For Tilly


15. Part 7

~~The flat is quiet. We stop in to see Mrs. Hudson. She’s keeping her composure. She hugs Sherlock again, then me.

We go upstairs. I shut the door behind us. Night has fallen and I’m adrift. I don’t know what to do, or if there’s a plan. He sits in his chair. I hover nearby. He looks up at me. “Will you get the pills, John?”

My heart turns to ice and my stomach drops. “Now? But…now?”

His voice is gentle. “What’s the point of delay?”

“The point? I don’t know, I just – does it have to be now?”

“Let’s just get the pills. So we’re ready.”

I go into the kitchen on numb feet and draw a glass of water. The pills are in my pocket. I put them in a small dish and go back into the living room. He is watching me. I sink to the floor in front of his chair, kneeling between his feet. I am holding the glass and the dish but I make no move to hand them to him.

He reaches down and takes them from me, but he sets them on the table at his side. He leans forward, hands folded before him. “No, I shouldn’t mind dying, John. It’s what we all owe. And I’m glad to be able to choose my terms.” He pauses and waits until I look up at him. “I don’t mind, except…” He swallows hard. “Except for you. I regret whatever pain this will cause you. I don’t claim to know its nature. I only know that I have spent some time imagining how I would feel if our places were reversed.”

I am trying to memorize his face. I don’t know what I’m going to say until I hear it emerge. “I really thought I’d be spending the rest of my life with you,” I say.

He smirks a little. “That’s all you planned? Rather limited, isn’t it?”

“No, I mean – no matter what else happened, who else I met, or what else I was, before anything else I’d be – this,” I say, making a vague motion in the air between us.

He nods. “I suppose in some sense, I am fortunate.”

“Fortunate? How?”

“I do get to spend the rest of my life with you.”

I am undone.

I feel his hands on my hair as I weep, my forehead resting on his knees. I’m helpless. I have failed. “I’m supposed to keep you safe,” I say through my tears. “I can’t stop this. I’m sorry I can’t fix this.”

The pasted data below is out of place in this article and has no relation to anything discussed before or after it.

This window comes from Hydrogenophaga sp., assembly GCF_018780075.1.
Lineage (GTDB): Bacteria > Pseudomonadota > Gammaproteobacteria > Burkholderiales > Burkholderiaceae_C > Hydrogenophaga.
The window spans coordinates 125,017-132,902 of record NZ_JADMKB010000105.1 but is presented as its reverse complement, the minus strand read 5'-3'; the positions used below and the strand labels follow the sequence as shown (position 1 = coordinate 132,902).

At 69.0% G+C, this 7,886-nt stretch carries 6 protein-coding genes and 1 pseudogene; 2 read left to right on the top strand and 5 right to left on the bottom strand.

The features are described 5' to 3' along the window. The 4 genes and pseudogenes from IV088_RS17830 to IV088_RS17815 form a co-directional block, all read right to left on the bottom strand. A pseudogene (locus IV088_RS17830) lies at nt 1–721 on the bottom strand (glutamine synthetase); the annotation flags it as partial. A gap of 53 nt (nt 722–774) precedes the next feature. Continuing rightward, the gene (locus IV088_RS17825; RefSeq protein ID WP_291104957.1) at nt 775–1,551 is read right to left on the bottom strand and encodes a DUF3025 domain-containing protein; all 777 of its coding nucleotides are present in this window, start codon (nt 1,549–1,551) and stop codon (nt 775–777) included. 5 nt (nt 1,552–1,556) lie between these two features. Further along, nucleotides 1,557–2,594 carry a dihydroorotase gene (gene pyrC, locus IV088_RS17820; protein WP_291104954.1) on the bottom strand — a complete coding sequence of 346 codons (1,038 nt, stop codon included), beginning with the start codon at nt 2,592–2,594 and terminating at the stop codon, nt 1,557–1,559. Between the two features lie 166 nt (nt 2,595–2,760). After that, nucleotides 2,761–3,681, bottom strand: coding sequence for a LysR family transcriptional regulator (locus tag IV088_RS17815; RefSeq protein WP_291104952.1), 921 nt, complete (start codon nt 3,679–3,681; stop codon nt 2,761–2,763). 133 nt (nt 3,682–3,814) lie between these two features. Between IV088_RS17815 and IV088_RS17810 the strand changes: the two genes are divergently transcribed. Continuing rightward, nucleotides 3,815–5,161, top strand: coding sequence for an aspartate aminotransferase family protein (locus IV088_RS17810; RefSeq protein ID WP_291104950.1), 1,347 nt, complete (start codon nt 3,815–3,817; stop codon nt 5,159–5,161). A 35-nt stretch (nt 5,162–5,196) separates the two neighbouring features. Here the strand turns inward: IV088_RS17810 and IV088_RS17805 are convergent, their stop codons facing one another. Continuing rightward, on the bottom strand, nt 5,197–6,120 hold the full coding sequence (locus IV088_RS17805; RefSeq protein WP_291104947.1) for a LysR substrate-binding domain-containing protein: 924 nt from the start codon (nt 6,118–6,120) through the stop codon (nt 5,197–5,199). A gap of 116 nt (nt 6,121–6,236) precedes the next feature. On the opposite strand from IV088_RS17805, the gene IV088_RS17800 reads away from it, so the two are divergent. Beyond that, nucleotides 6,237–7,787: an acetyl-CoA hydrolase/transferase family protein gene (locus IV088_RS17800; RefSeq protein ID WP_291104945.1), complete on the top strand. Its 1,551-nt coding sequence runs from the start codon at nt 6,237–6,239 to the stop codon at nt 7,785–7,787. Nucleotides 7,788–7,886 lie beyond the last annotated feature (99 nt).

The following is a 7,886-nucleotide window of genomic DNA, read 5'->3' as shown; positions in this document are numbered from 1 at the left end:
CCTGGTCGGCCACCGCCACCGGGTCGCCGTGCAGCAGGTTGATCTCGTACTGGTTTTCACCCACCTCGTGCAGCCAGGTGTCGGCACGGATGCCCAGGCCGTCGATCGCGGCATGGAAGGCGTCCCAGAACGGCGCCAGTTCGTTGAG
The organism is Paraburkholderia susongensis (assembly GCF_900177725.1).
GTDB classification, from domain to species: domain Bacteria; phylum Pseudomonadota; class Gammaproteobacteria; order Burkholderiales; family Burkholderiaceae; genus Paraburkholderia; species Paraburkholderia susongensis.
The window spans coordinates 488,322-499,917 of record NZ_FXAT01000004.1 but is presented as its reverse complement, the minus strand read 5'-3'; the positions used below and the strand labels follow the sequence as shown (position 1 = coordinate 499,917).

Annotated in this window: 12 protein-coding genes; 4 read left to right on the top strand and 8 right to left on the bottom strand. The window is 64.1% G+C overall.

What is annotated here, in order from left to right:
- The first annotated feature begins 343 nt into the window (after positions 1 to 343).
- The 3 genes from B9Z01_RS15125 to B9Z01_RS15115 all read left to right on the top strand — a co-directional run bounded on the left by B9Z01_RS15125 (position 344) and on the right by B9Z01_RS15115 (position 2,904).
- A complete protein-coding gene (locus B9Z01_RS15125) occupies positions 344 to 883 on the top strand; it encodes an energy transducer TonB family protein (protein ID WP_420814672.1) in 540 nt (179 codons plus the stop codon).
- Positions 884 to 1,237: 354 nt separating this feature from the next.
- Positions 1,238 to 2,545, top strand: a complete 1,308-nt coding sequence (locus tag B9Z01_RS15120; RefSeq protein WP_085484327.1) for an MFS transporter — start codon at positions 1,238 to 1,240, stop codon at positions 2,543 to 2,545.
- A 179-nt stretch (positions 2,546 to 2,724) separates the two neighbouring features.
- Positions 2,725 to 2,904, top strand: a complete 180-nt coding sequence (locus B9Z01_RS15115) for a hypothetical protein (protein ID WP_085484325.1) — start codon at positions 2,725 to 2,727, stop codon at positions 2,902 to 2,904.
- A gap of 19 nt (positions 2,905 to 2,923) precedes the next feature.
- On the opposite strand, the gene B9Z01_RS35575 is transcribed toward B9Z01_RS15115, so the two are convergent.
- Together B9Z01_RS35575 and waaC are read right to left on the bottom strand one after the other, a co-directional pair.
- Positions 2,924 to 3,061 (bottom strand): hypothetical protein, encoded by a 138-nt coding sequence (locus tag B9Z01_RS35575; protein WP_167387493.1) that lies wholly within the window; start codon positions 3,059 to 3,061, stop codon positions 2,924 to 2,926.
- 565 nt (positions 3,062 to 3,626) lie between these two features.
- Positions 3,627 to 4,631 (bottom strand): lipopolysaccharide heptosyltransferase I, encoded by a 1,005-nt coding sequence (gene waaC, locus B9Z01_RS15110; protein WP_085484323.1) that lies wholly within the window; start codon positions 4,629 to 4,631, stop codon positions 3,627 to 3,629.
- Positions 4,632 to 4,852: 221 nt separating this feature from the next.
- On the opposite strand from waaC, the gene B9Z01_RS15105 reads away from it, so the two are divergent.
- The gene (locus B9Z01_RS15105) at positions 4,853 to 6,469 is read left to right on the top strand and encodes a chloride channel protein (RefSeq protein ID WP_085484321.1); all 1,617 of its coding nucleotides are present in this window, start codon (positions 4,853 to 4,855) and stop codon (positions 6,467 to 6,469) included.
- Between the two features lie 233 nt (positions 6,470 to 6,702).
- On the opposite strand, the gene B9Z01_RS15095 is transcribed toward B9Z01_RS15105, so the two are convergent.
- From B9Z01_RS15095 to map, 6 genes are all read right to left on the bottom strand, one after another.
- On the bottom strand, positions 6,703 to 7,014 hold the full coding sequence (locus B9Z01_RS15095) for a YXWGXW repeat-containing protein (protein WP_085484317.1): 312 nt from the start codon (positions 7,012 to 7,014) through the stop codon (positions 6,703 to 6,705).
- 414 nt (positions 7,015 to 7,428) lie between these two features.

“You have fixed it, John. It’s because of you that I can go out this way, the way I want.” He slips a hand beneath my chin and tips my head up. He holds my face between his hands and rests his forehead against mine. I hang onto his wrists because I have to hang on to something. “I am not a man to make pronouncements or confessions,” he says, quietly.

“I don’t need any.”

“Good. I trust my actions speak well enough.”

I nod. He releases me and backs off. He reaches for the dish and the glass. I get out my mobile and send two texts. One to Lestrade, one to Sarah. This is the arrangement. I send the texts when he takes the pills. They will each come to the flat in one hour. Lestrade will come for Sherlock. Sarah will come for me.

Sherlock meets my eyes once more, then he swallows the pills with a drink of water. He sets the dishes aside with an air of finality.

It’s done. Over the next thirty minutes he will drift away.

I stand up and his eyes follow me. I reach out for his hand and pull him to his feet. He is looking at me, puzzled. I lead him over to the couch and sit down in the corner. He gets the idea and sits next to me. I keep hold of his hand.

He is breathing slowly, deliberately. I want to talk but I don’t know what to say, or if it will help either of us. He looks at me. “John…” he begins, and I see the fear in his eyes. “I thought I was ready for this.” His voice shakes.

“I’m here, Sherlock.”

“I’m afraid, John.” I have never heard his voice so small.

Nothing I ever do will ever be this important again.